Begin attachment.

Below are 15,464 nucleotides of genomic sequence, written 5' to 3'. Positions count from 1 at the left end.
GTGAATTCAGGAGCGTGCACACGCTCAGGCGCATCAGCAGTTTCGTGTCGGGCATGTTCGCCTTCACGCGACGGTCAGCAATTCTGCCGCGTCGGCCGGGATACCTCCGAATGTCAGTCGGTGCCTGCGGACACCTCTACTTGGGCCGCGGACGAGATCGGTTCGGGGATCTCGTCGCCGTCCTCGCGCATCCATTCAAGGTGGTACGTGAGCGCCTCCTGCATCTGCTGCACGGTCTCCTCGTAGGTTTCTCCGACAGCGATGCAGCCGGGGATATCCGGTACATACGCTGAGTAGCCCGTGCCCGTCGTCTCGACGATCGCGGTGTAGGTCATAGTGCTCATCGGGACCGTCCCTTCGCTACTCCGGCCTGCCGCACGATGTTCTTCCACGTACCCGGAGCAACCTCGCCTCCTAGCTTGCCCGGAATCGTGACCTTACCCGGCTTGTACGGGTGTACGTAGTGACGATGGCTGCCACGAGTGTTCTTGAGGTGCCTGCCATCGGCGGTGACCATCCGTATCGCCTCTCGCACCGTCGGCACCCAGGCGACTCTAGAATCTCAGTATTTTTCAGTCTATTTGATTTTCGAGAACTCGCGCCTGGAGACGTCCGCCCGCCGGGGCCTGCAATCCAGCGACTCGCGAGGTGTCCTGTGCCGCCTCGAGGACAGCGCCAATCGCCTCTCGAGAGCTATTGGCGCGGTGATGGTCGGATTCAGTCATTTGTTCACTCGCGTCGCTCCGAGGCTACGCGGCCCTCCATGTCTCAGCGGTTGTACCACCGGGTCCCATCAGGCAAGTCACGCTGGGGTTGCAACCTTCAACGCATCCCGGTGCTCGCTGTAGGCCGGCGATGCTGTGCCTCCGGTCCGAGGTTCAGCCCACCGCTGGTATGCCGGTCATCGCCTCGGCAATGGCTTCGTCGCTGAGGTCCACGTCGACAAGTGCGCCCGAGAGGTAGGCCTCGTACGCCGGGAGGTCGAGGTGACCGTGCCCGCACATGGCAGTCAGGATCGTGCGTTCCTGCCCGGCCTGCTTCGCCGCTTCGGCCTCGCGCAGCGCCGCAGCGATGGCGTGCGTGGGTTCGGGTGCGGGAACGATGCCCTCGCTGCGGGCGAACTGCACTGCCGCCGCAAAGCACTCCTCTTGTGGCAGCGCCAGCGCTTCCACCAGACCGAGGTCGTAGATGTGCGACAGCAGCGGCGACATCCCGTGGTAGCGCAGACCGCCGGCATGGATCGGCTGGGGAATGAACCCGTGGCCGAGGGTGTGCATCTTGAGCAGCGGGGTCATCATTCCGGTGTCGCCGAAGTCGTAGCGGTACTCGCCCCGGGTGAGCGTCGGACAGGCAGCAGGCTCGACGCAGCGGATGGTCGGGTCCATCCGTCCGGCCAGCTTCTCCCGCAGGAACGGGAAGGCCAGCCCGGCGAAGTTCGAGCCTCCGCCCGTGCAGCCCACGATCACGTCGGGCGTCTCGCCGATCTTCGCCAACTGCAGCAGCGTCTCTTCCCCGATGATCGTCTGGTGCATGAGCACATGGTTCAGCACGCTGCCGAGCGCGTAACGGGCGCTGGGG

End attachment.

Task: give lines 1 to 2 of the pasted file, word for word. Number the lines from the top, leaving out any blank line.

Below are 15,464 nucleotides of genomic sequence, written 5' to 3'. Positions count from 1 at the left end.
GTGAATTCAGGAGCGTGCACACGCTCAGGCGCATCAGCAGTTTCGTGTCGGGCATGTTCGCCTTCACGCGACGGTCAGCAATTCTGCCGCGTCGGCCGGGATACCTCCGAATGTCAGTCGGTGCCTGCGGACACCTCTACTTGGGCCGCGGACGAGATCGGTTCGGGGATCTCGTCGCCGTCCTCGCGCATCCATTCAAGGTGGTACGTGAGCGCCTCCTGCATCTGCTGCACGGTCTCCTCGTAGGTTTCTCCGACAGCGATGCAGCCGGGGATATCCGGTACATACGCTGAGTAGCCCGTGCCCGTCGTCTCGACGATCGCGGTGTAGGTCATAGTGCTCATCGGGACCGTCCCTTCGCTACTCCGGCCTGCCGCACGATGTTCTTCCACGTACCCGGAGCAACCTCGCCTCCTAGCTTGCCCGGAATCGTGACCTTACCCGGCTTGTACGGGTGTACGTAGTGACGATGGCTGCCACGAGTGTTCTTGAGGTGCCTGCCATCGGCGGTGACCATCCGTATCGCCTCTCGCACCGTCGGCACCCAGGCGACTCTAGAATCTCAGTATTTTTCAGTCTATTTGATTTTCGAGAACTCGCGCCTGGAGACGTCCGCCCGCCGGGGCCTGCAATCCAGCGACTCGCGAGGTGTCCTGTGCCGCCTCGAGGACAGCGCCAATCGCCTCTCGAGAGCTATTGGCGCGGTGATGGTCGGATTCAGTCATTTGTTCACTCGCGTCGCTCCGAGGCTACGCGGCCCTCCATGTCTCAGCGGTTGTACCACCGGGTCCCATCAGGCAAGTCACGCTGGGGTTGCAACCTTCAACGCATCCCGGTGCTCGCTGTAGGCCGGCGATGCTGTGCCTCCGGTCCGAGGTTCAGCCCACCGCTGGTATGCCGGTCATCGCCTCGGCAATGGCTTCGTCGCTGAGGTCCACGTCGACAAGTGCGCCCGAGAGGTAGGCCTCGTACGCCGGGAGGTCGAGGTGACCGTGCCCGCACATGGCAGTCAGGATCGTGCGTTCCTGCCCGGCCTGCTTCGCCGCTTCGGCCTCGCGCAGCGCCGCAGCGATGGCGTGCGTGGGTTCGGGTGCGGGAACGATGCCCTCGCTGCGGGCGAACTGCACTGCCGCCGCAAAGCACTCCTCTTGTGGCAGCGCCAGCGCTTCCACCAGACCGAGGTCGTAGATGTGCGACAGCAGCGGCGACATCCCGTGGTAGCGCAGACCGCCGGCATGGATCGGCTGGGGAATGAACCCGTGGCCGAGGGTGTGCATCTTGAGCAGCGGGGTCATCATTCCGGTGTCGCCGAAGTCGTAGCGGTACTCGCCCCGGGTGAGCGTCGGACAGGCAGCAGGCTCGACGCAGCGGATGGTCGGGTCCATCCGTCCGGCCAGCTTCTCCCGCAGGAACGGGAAGGCCAGCCCGGCGAAGTTCGAGCCTCCGCCCGTGCAGCCCACGATCACGTCGGGCGTCTCGCCGATCTTCGCCAACTGCAGCAGCGTCTCTTCCCCGATGATCGTCTGGTGCATGAGCACATGGTTCAGCACGCTGCCGAGCGCGTAACGGGCGCTGGGG